5 Poems

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I have been thinking over the last few weeks about the power of poetry to help us connect with a moment, and the power of poets to use words to speak truth beyond words. It feels like something we need now as much as ever. 

For this week’s 5 Things I will be sharing 5 poems. These 5 poems aren’t necessarily the best poems I have ever read. And they aren’t even necessarily the most powerful or impactful for me. Each of these poems, however, speaks to a particular place and time in my life. They speak to moments. Life is a series of moments strung together. Our human tendency is to read more significance into our experiences, but that is conceit. Life really is just moments. These poems capture some of those important moments for me. And are some of my very favorite works of art because of that connection.

I hope you enjoy the poems in the context of their moments. And come Friday, I hope you will consider sharing one of your own poems and one of your own moments. 

Poem #1 

Epilogue 1 (from Requiem)
Anna Akhmatova 
High School

The day before I was scheduled to begin high school, my mom finally left my abusive step dad. He had been emotionally and physically abusive toward my brother and I for quite a while. He had also been sexually abusing me for about two years when she finally made the decision to leave. So the night before the first day of school in 9th grade, she came home, told my brother and I to grab what we could carry and we drove an hour and a half to my grandmother’s house, and made that commute every day for the first couple of months of high school.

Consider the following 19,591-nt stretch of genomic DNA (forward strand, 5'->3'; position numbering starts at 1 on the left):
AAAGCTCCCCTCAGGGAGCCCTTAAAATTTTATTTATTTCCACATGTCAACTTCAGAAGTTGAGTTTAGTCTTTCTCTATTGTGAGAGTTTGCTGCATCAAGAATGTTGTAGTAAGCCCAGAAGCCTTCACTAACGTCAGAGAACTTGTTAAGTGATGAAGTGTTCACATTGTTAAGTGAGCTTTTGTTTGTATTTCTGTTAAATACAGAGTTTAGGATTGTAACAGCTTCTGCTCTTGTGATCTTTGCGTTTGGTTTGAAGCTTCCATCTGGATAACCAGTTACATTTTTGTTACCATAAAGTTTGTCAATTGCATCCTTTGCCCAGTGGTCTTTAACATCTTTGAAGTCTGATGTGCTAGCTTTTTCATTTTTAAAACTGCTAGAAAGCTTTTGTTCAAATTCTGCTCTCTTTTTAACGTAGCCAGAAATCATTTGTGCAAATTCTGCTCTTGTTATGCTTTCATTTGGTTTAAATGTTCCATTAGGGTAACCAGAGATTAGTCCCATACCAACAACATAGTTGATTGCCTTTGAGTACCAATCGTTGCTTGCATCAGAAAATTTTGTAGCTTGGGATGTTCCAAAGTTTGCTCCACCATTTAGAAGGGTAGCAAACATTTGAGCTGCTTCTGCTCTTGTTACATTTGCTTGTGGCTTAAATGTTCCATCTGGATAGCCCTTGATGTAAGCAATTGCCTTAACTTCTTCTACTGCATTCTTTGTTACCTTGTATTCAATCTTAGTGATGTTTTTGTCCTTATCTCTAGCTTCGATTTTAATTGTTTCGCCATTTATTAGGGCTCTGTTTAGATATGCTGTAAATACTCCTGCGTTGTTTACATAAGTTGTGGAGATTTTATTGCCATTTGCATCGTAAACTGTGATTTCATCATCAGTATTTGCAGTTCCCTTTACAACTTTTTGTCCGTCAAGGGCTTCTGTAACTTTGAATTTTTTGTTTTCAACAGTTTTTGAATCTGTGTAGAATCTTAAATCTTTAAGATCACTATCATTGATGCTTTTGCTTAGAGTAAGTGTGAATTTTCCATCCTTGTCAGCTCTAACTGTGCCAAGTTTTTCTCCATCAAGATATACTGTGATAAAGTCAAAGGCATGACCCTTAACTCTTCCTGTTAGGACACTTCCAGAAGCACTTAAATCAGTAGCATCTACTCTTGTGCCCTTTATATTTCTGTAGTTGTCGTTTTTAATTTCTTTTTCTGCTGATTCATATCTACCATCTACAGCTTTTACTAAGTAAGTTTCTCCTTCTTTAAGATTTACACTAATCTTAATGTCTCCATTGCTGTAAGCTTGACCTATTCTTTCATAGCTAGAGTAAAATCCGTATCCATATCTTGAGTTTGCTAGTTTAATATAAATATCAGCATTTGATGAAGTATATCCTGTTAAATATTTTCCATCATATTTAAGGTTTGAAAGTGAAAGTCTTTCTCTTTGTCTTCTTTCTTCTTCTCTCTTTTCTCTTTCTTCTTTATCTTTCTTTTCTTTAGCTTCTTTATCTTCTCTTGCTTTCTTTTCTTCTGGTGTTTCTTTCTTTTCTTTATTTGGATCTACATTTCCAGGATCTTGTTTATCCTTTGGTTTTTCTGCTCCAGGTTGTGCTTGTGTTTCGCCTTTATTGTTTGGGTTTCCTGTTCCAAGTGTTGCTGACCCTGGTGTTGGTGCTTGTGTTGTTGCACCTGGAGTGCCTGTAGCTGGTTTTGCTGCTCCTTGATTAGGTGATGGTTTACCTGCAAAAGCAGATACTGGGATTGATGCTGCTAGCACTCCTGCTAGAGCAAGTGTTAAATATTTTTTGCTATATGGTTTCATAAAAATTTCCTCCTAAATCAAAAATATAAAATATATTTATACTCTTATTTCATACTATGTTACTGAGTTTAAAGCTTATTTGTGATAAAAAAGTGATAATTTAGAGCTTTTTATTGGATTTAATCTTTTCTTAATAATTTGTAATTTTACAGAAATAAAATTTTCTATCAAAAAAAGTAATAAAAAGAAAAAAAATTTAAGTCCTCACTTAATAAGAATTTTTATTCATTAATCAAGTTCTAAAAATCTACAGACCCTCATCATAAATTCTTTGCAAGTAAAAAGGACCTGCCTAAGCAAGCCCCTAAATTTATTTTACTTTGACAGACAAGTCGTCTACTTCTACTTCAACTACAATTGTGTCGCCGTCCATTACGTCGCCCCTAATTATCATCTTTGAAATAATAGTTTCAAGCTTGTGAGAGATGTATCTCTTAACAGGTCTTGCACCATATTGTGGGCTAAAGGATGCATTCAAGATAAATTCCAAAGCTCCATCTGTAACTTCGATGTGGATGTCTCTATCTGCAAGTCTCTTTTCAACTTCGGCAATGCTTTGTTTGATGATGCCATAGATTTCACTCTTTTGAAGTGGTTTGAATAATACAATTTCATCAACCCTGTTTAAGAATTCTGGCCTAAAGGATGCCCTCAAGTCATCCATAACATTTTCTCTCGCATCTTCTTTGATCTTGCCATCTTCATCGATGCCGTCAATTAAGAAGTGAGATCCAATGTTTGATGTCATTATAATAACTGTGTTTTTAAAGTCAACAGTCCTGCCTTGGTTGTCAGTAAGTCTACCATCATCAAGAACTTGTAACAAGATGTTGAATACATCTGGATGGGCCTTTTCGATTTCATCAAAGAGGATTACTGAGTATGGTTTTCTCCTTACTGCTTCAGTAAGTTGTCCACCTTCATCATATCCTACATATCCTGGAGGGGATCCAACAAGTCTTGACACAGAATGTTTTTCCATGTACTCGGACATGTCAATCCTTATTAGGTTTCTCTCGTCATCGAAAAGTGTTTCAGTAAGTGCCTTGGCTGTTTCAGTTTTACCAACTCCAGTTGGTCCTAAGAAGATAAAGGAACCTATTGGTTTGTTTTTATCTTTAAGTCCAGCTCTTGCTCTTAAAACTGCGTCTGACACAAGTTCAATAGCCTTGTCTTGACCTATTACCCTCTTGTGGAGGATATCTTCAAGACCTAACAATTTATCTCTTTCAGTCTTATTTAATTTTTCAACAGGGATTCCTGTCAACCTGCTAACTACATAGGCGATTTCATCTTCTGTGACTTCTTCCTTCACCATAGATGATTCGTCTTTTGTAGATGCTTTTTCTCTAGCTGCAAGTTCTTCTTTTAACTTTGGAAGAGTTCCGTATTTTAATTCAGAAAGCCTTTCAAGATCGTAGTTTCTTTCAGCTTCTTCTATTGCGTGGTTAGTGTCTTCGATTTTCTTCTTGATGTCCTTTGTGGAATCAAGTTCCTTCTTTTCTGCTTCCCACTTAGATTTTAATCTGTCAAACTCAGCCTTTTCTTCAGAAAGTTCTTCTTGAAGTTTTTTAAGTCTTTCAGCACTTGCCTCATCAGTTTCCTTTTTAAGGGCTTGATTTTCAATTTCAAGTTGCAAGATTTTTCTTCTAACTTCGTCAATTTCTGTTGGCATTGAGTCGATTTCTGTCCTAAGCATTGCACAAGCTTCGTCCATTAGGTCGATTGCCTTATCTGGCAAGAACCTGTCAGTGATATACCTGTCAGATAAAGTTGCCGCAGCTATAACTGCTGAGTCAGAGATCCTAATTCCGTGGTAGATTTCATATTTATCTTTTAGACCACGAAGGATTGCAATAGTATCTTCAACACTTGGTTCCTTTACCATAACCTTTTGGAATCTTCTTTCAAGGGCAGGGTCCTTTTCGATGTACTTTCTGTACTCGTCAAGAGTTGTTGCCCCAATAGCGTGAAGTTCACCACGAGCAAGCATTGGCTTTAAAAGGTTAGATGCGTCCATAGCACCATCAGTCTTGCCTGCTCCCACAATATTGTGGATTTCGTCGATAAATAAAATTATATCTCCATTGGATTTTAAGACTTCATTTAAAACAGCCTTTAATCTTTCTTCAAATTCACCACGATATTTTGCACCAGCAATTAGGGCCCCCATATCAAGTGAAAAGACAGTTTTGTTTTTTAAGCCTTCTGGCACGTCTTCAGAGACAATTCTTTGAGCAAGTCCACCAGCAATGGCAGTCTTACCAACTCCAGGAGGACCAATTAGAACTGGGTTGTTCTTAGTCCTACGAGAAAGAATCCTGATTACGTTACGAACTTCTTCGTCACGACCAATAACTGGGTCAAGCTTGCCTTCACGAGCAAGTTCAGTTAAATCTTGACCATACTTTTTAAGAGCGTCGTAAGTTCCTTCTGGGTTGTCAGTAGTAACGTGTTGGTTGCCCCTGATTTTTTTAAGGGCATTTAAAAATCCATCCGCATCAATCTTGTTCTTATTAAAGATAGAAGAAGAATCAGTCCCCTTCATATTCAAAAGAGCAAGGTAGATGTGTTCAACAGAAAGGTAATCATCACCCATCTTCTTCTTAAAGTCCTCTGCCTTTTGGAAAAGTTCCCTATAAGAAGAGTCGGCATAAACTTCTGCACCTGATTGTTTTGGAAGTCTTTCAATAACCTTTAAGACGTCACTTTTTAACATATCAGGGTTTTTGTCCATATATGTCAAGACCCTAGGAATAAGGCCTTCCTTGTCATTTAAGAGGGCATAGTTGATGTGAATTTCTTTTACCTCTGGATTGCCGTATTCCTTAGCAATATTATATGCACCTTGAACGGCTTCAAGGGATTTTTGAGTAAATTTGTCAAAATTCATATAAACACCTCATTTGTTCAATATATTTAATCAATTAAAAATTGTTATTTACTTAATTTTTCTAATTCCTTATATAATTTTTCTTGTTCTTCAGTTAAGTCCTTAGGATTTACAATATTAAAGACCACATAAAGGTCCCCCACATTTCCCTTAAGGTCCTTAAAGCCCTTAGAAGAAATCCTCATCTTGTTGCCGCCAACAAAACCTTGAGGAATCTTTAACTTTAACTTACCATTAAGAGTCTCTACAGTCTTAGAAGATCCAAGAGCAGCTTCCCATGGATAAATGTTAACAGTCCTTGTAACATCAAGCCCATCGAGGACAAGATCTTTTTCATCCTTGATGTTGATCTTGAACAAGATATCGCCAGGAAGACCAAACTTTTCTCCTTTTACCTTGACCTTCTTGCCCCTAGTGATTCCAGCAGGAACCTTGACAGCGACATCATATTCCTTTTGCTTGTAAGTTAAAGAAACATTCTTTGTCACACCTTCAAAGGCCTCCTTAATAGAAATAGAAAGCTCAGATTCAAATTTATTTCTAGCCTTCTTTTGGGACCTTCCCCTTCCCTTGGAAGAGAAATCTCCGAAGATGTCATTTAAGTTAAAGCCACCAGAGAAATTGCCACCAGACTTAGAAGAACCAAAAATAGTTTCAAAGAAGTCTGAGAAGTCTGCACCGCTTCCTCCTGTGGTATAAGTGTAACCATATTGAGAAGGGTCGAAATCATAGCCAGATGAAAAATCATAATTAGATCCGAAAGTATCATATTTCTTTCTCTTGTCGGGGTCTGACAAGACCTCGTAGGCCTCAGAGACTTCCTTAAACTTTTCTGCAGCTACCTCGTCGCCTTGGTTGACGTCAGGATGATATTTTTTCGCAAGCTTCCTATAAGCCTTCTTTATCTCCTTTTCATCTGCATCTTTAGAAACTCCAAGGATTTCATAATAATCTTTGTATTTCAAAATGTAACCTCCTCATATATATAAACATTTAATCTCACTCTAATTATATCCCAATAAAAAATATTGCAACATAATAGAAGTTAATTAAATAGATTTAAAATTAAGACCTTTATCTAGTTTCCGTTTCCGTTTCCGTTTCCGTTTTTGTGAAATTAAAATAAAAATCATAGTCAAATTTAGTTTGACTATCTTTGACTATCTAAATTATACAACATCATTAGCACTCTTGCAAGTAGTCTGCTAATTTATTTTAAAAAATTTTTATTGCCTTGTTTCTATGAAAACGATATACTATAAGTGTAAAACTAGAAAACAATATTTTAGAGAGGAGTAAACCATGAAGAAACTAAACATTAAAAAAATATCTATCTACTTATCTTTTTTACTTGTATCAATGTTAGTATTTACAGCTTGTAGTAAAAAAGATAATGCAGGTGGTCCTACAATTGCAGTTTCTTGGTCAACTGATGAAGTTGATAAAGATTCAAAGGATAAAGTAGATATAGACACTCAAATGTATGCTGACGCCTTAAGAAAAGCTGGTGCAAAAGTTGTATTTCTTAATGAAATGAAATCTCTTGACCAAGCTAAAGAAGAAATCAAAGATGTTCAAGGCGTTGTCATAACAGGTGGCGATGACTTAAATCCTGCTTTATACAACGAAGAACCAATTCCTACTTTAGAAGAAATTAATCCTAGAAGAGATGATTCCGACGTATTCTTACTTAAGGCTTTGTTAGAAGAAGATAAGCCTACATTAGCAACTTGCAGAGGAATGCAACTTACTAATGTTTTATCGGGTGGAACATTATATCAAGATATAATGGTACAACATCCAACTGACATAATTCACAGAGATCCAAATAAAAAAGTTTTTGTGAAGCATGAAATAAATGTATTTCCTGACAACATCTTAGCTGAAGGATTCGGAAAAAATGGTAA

It was the inauspicious beginning of a high school career that would see me attend 4 high schools in 3 states. I went to a high school in rural Texas that had 200 kids in 4 grades. The next year I went to a high school in Jacksonville, Florida that had 2,400 kids in 3 grades. My 4 years of high school were a period of constant change, unpredictability, and shifting expectations. After suffering a difficult and abusive childhood and dealing with a mentally ill mom.

Needless to say, I struggled a bit. I struggled to find my place. I struggled to know who I was. I was sad a lot. I was angry ALL the time. And I often felt invisible. 

The one thing I always had was books. I loved to read. And I would spend hours in libraries. And it was in the Jacksonville / Duval County Public Library (Mandarin Branch) that I discovered the work of Russian poet Anna Akhmatova. 

Anna had a rough life. She was born in 1888, and at 20 married a radical writer. It was an unhappy marriage, made even more unhappy by her husbands agitation against the czar. They did manage to have a son, and for a time things looked up for Anna. The Russian Revolution elevated her husband. Soon, however, he fell out of favor with Stalin. He was eventually arrested and killed. Her son was also arrested, and was sent to the gulag for years. Anna herself was eventually arrested, and would spend time in the gulags as well. One Russian official called her “half whore, half nun.”